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13 by 9-Inch Baking Pans/Dishes

Published January 2014
Update: February 2015
Our winning metal baking pan, Williams Sonoma's Goldtouch Nonstick Rectangular Cake Pan, 9" x 13", lists its maximum oven-safe temperature at 450 F; however, the company tells us that this pan is actually oven-safe at even higher baking temperatures, but should never be used for broiling. Our winning broiler-safe 13 by 9-inch baking dish, by HIC Porcelain is the best choice for recipes that call for the broiler.

How we tested

We can’t think of a piece of cookware that’s more basic than the 13 by 9-inch metal baking pan, but we also can’t think of one that’s more essential. It’s the vessel that we pull out for everything from sheet cakes and sticky buns to cornbread and bar cookies (though it can’t do everything, so we use glass and ceramic baking dishes, too; see “Completing the Trio” below). At first glance it might seem as though any one of the generic-looking metal boxes on store shelves would do just fine. But you’d be surprised: Choose the wrong one and your brownies will be overbaked and dry at the edges, and the sticky part of your sticky buns will stick to the pan, not the buns.

Out of the gate we knew that we would only consider pans with sharp, 90-degree (rather than sloped or curved) corners. These are actually harder to find—manufacturers more often opt to make pans with rounded edges since it’s a cheaper process. But decades of experience have taught us that pans with straight sides not only produce bars with well-defined, professional-looking edges but also, and more important, ensure that batter sits level and thus bakes evenly. Consider a batch of brownies baked in a pan with rounded corners (we’ve all had them): Their thin, overbaked edges and domed, underbaked middle happen because the batter can’t pool as deep at the shallower curved edges of the pan.

But sharp corners alone don’t guarantee perfect results, as we discovered when we set out to find our ideal 13 by 9-inch metal baking pan. We were looking for a sturdy, durable pan that would easily release food and yield baked goods with crisp, tidy corners; uniform color; and a tender crumb from edge to center. In fact, in the eight pans we tested (priced from $9.99 to $32.95), batches of cornbread, brownies, and sticky buns baked up in remarkably different ways. So what exactly makes a pan worth seeking out—or avoiding?

If the pan’s surface is too dark in color, it can be problematic. One pan's dark surface browned cornbread nicely, but when it came to brownies, the surface conducted heat just a little too well, and the resulting brownies had tough, cracked edges by the end of the baking time. Sticky buns fared even worse: The buns overbrowned and ended up glued together by the rock-hard, nearly burnt glaze. Pans with lighter surface colors didn’t have such extreme problems—none that we tested had issues with undercooking—but a surface that is too light may not deliver browning when you want it. Light, shiny silver vessels produced decently tanned cornbread, but the loaf turned out by our front-runner, a pan whose color falls somewhere in between dark and light, was so gorgeously bronzed that it garnered oohs and aahs in the test kitchen.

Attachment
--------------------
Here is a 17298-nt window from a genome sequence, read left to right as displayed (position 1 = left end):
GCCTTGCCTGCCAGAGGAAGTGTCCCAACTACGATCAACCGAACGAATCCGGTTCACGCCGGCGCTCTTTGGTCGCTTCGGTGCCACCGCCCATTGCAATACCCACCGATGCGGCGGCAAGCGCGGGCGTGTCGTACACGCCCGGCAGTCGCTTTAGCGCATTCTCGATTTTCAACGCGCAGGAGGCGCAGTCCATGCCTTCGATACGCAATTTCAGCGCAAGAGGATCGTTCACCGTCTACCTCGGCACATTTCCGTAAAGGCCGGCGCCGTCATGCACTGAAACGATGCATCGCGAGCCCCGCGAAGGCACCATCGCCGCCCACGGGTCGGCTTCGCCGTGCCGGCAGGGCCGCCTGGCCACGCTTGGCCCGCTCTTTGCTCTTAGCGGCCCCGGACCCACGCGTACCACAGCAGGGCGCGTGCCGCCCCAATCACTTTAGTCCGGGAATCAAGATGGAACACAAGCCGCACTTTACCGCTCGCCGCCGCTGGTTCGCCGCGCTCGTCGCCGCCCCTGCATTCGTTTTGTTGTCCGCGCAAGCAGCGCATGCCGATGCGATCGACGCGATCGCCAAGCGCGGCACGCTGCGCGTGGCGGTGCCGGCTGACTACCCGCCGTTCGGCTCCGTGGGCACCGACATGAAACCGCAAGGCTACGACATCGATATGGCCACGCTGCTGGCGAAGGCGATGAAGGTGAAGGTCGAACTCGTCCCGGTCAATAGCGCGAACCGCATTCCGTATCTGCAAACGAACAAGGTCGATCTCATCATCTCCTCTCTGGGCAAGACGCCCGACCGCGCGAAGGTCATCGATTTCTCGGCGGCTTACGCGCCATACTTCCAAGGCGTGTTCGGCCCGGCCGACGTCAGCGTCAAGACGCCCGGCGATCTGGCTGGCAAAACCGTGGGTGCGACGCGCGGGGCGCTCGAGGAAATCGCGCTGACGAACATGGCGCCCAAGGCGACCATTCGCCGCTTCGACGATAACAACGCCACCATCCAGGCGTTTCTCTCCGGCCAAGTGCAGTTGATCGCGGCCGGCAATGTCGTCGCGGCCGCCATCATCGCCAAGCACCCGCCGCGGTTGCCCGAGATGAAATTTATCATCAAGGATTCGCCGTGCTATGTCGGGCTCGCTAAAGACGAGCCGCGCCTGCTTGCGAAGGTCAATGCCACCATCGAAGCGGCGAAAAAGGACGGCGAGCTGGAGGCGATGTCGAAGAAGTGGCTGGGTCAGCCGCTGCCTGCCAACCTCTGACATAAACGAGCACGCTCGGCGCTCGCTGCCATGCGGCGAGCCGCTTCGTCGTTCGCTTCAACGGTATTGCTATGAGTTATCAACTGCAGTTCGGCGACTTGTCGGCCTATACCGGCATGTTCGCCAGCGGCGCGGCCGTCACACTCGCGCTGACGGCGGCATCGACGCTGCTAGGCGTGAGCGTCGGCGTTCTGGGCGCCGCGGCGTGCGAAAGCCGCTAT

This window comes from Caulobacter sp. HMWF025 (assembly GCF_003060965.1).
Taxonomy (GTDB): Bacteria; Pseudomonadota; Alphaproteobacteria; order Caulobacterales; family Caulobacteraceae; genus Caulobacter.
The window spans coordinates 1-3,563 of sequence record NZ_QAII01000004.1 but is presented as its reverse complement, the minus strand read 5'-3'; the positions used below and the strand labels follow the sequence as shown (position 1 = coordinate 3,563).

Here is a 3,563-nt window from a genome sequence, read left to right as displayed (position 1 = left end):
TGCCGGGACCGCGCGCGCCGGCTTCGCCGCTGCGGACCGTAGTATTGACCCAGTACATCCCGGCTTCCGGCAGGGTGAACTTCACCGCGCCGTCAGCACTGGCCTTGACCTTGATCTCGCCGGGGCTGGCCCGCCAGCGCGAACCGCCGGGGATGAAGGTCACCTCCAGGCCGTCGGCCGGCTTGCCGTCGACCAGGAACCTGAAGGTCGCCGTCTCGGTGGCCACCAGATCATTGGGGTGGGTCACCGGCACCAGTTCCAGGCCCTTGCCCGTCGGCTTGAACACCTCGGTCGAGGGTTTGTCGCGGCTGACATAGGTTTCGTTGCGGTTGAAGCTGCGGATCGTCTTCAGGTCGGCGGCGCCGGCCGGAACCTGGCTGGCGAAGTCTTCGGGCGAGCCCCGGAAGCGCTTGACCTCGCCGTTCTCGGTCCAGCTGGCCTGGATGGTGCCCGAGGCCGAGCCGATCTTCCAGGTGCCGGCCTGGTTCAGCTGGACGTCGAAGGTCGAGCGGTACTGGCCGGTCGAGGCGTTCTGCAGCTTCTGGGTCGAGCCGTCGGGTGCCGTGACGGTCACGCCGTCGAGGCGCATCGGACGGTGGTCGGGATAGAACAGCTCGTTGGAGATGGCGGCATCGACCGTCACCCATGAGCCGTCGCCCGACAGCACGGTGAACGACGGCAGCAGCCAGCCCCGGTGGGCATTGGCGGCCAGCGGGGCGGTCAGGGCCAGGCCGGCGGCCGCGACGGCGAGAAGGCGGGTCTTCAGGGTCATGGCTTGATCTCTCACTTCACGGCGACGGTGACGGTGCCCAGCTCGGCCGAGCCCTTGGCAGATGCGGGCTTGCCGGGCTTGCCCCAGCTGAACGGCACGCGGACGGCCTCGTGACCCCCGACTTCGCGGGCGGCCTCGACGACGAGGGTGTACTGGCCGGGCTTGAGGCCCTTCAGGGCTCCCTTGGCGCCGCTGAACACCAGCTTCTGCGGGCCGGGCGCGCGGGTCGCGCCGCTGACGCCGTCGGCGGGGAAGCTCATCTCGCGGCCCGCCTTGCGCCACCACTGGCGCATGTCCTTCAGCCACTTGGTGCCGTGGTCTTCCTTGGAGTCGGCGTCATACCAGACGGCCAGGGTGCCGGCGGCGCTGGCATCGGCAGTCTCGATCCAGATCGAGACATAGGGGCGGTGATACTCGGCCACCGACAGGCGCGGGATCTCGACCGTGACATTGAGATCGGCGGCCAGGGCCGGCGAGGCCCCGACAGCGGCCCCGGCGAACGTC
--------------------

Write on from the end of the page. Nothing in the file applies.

A nonstick coating isn’t always required—we line pans with a foil sling when making brownies and bars, guaranteeing easy removal—but it is essential for any recipe for which you might need to invert the pan to release the food once baked, such as an upside-down cake or sticky buns. We found that sticky buns baked in pans without nonstick coatings either had to be chiseled out one by one or, if they did release from the pan, left behind nearly all their glaze. Meanwhile, most pans with nonstick coatings easily released the caramel glaze, including our favorite pan up to this point, which left not a trace behind.

The sticky bun test also highlighted a different issue with two pans boasting innovative features that we initially held high hopes for. One was a pan with a removable bottom. We thought that this pan would make recipes like sticky buns easier to manage. Not so. Instead, it leaked the buns’ sugary glaze, filling the kitchen with smoke and leaving the buns bare; it also allowed cornbread batter to ooze out. We experienced the same leakage problems with another product, a metal frame used by bakeries that sits in a 13 by 9-inch sheet pan to create an instant baking dish.

Cleaning and durability are also important considerations. Nonstick pans that released food readily were also simpler to clean. While we knew that cutting with a metal utensil is generally a bad idea in these pans, it’s something we all admittedly do at one time or another. So we cut and served cobblers with metal utensils, and we dragged a knife across the surface as if we were cutting brownies, slicing a grid shape into each empty pan 12 times. Every pan became scratched, the worst being a model whose dark finish chipped off in spots. Aluminum is a comparatively soft material for cookware and bakeware, so we weren’t surprised that uncoated aluminum pans didn’t fare all that well, becoming deeply grooved. Our front-runner did well in this test, with scratches that felt slightly shallower than the rest and a finish that showed no signs of chipping. But the corrugated surface of a nonstick-coated cake pan fared best in our durability tests: Its textured surface disguised scratches and also prevented the knife from penetrating as deeply.